The Grateful Dead had an East Coast road trip in November 1970 that has captured the imaginations of Deadheads over the years, primarily due to some amazing tapes that have memorialized those events. However, there are a few other shows that have little or no taped evidence that shed some interesting light on the Dead's rising but still shaky professional status at the time. While not unknown, the week of shows from Monday, November 9 through Monday November 16 are largely overlooked events. If only because I have found ads for some of the events (thanks to the fantastic Its All The Streets You Crossed So Long Ago blog about New York rock prosopography), some of these less remembered events deserve a second look.
The Eastern leg of the Dead's Fall 1970 tour was:
- October 30-31, 1970: SUNY Stony Brook, Stony Brook, NY (early and late shows)
- November 1 or 2: Lion's Share, San Anselmo, CA (Janis Joplin wake)
- November 2: Harding Theater, San Francisco, CA (NRPS--unconfirmed)
- November 5-8, 1970: Capitol Theater, Port Chester, NY
- November 9-10, 1970: The Action House, Island Park, NY
- November 11-14, 1970: 46th Street (Brooklyn) Rock Palace, New York, NY
- November 15, 1970: The Armory, Albany, NY (GD did not play)
- November 16, 1970: Fillmore East, New York, NY
- November 20, 1970: The Palestra, U. of Rochester, Rochester, NY
- November 21, 1970: Sargent's Gym, Boston U., Boston, MA
- November 22, 1970: Middlesex Community College, Edison, NJ
- November 23, 1970: Anderson Theater, New York, NY
Grateful Dead Finances
In March 1970, the Grateful Dead had been forced to fire manager Lenny Hart, since he was stealing from them. He had taken something like $155,000 from them, a lot of money back then, effectively bankrupting the band. They had no choice but to tour relentlessly to retire the various debts they had accrued. Amazingly, they had recorded an album that was receiving huge airplay on FM radio, but Workingman's Dead had only been released in June 1970. Although the album was a big success, the nature of the record business was that the band would see little or no money from the record for some time, since it would initially just retire the substantial debts the group had accrued in the previous 3 years of recording for Warner Brothers.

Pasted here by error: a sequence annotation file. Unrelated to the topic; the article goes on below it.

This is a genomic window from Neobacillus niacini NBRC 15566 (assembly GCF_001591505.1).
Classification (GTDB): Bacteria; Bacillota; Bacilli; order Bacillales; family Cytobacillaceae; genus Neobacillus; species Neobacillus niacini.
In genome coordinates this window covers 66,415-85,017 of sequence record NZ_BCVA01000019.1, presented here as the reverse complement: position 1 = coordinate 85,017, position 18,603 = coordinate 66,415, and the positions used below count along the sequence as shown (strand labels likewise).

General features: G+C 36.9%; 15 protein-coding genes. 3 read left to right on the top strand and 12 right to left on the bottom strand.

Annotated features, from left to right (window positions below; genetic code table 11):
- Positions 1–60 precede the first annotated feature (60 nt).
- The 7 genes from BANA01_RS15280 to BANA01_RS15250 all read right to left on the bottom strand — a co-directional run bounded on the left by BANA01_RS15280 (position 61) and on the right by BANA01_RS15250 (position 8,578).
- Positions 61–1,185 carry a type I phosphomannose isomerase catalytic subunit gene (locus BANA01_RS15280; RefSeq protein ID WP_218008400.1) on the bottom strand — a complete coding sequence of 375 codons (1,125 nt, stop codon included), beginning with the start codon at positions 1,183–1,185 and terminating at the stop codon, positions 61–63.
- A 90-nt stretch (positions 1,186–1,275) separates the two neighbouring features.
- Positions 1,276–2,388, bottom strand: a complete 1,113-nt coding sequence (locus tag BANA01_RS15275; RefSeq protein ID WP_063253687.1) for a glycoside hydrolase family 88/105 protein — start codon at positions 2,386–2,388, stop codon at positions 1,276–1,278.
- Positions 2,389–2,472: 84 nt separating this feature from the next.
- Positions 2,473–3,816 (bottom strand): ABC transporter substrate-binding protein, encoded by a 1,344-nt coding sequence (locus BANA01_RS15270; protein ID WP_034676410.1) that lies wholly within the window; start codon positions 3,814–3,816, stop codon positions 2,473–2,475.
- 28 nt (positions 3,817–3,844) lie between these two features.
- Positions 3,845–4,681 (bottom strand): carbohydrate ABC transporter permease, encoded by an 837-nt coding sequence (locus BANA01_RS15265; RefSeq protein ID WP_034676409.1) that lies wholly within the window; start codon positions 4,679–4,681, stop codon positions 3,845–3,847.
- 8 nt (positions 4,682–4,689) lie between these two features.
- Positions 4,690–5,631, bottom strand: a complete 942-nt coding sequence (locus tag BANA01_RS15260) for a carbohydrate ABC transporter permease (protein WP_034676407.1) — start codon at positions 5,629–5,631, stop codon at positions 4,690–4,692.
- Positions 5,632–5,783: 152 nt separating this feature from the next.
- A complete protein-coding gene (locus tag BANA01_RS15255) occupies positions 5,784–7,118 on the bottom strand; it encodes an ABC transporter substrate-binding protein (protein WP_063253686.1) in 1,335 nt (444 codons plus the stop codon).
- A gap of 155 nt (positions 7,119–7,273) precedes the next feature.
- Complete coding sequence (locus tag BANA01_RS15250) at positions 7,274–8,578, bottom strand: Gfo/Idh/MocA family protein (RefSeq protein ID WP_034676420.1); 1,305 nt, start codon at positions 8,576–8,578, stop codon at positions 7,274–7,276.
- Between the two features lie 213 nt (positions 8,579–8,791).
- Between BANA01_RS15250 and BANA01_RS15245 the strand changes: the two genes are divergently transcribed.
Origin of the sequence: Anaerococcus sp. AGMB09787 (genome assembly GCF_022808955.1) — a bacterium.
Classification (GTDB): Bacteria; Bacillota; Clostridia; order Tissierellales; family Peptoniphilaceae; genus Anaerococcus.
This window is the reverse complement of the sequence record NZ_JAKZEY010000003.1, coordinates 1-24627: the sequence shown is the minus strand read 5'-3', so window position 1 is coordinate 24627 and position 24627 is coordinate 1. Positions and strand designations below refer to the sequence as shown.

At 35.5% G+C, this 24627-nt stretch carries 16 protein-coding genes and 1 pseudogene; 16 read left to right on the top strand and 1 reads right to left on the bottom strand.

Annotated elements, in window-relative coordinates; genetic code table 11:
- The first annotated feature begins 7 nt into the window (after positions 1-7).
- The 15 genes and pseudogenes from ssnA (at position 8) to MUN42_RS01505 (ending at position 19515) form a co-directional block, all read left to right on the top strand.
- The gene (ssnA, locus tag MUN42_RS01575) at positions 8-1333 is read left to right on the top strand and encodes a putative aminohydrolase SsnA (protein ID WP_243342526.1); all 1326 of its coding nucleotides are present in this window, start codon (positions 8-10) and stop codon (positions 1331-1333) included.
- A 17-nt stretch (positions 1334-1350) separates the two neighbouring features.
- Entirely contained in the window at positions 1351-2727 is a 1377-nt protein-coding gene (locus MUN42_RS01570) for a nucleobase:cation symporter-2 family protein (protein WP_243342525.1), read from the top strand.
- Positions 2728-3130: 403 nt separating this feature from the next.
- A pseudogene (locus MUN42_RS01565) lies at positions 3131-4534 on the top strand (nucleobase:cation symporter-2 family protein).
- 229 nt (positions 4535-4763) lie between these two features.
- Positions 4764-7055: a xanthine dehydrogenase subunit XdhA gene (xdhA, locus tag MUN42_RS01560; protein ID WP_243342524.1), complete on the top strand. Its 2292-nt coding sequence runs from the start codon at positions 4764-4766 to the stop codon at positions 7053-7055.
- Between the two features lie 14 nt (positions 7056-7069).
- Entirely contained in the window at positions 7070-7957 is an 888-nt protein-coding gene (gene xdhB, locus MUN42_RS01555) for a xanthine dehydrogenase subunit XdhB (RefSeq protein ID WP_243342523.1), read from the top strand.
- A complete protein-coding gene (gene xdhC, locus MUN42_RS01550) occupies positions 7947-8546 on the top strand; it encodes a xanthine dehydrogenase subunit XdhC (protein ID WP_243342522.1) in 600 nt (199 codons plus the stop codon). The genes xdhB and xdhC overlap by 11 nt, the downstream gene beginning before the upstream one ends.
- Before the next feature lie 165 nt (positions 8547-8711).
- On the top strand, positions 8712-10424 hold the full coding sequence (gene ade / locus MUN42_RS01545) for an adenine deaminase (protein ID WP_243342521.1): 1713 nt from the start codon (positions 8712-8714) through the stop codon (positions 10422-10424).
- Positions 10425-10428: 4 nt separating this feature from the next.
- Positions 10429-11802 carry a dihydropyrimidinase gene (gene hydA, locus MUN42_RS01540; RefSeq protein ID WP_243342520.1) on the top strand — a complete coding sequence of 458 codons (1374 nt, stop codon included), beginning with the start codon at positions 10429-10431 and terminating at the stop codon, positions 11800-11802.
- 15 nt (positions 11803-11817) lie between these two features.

With the help of their new road manager Sam Cutler, the Dead streamlined and normalized their touring, crisscrossing the country in an orderly fashion, trying to work every weekend and as many nights as possible in between. The group was making money on a cash flow basis, but they still had substantial obligations, and thus no choice but to maximize their touring revenue. In 1970, almost all rock concerts had two, three or four acts. One advantage for the Dead for touring with the New Riders of The Purple Sage was that by providing their own opening act, the band could ask for more money. No one had heard of the New Riders, of course, but the main purpose of opening acts was to encourage people to come early so that they would buy popcorn and soda.
As the 1970s and 80s wore on, both Bill Graham and the Grateful Dead were heavily invested in the idea that they had been partners since the early days of the San Francisco underground, but that isn't really borne out by the facts. While I think that the members of the Grateful Dead genuinely liked Bill Graham personally, they did not hesitate to compete with him by opening the Carousel in 1968, and Graham in turn snatched the Carousel away from them to start the Fillmore West (admittedly, it was losing money under the Dead's management). Professionally, the Dead understood that while Graham paid his bands--not true of every promoter--he had a business to run that did not always stand to favor the Grateful Dead. Thus when the Dead obtained bookings from promoters competing with Graham, the band did not hesitate to take them. The Dead always needed the money, and they had few illusions about Graham's willingness to use them to profit himself, if fairly enough.
New York City, Fall 1970
New York City has always been America's live entertainment capital, and of course live rock and roll has been popular in New York since the days of Alan Freed in the 1950s. Nonetheless, when Graham opened the Fillmore East in Greenwich Village in March, 1968, he imported the San Francisco notion that live rock music was Art, just like Jazz, Ballet and the Symphony. The Fillmore East was more like a Broadway theater (in an East Village kind of way) than a dingy dance hall, and it made rock music Serious Business.